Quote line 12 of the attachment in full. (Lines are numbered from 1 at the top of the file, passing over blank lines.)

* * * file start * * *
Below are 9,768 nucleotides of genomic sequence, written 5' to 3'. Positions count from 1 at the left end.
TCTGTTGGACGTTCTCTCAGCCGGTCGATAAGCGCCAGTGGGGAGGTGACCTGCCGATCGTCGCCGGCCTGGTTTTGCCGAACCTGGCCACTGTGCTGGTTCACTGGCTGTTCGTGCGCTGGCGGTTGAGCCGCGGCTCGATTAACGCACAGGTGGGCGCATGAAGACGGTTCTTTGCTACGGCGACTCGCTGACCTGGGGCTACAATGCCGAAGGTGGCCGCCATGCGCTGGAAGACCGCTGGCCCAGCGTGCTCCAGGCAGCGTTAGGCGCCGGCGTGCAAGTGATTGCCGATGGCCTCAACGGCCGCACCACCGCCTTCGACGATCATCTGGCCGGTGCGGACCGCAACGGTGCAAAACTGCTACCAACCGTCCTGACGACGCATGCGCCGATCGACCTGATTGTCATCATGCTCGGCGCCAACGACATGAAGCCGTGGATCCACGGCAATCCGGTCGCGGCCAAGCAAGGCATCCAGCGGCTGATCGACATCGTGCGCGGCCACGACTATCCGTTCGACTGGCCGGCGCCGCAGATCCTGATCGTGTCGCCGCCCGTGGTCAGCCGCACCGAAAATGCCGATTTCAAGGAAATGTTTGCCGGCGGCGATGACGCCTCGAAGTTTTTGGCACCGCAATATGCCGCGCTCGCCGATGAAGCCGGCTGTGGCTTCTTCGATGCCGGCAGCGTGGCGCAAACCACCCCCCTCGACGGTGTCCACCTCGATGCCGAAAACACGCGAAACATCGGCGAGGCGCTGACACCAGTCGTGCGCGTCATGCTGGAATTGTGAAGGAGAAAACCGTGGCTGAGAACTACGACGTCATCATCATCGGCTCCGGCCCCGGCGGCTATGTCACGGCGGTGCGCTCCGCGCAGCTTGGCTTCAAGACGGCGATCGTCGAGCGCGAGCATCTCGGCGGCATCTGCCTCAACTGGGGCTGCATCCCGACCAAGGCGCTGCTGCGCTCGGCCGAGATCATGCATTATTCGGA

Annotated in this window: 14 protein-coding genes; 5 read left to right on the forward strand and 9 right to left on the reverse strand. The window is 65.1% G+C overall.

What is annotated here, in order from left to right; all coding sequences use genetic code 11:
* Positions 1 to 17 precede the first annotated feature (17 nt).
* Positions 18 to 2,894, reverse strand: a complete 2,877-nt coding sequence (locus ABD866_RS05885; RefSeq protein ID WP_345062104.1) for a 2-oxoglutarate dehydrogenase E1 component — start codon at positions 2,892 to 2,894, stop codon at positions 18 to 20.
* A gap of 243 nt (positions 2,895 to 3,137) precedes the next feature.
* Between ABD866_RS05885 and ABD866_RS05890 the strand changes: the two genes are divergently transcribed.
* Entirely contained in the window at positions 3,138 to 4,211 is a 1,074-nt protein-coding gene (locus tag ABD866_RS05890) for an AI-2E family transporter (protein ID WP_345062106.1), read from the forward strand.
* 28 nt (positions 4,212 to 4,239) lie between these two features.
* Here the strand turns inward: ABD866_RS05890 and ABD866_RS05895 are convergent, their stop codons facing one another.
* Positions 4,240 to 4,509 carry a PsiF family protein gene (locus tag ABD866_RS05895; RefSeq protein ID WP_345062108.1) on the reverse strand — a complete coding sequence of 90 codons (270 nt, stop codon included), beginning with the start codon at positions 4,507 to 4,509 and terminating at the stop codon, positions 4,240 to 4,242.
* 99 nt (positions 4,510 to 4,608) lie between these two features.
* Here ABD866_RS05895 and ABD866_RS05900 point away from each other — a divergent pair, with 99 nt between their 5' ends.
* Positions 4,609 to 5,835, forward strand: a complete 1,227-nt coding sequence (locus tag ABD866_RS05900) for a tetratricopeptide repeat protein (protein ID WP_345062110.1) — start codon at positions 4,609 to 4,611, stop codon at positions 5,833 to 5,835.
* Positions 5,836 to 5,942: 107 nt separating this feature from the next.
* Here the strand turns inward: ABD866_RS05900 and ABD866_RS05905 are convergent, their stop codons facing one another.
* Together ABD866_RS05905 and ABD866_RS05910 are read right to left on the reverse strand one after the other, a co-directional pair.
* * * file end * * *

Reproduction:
* Positions 4,240 to 4,509 carry a PsiF family protein gene (locus tag ABD866_RS05895; RefSeq protein ID WP_345062108.1) on the reverse strand — a complete coding sequence of 90 codons (270 nt, stop codon included), beginning with the start codon at positions 4,507 to 4,509 and terminating at the stop codon, positions 4,240 to 4,242.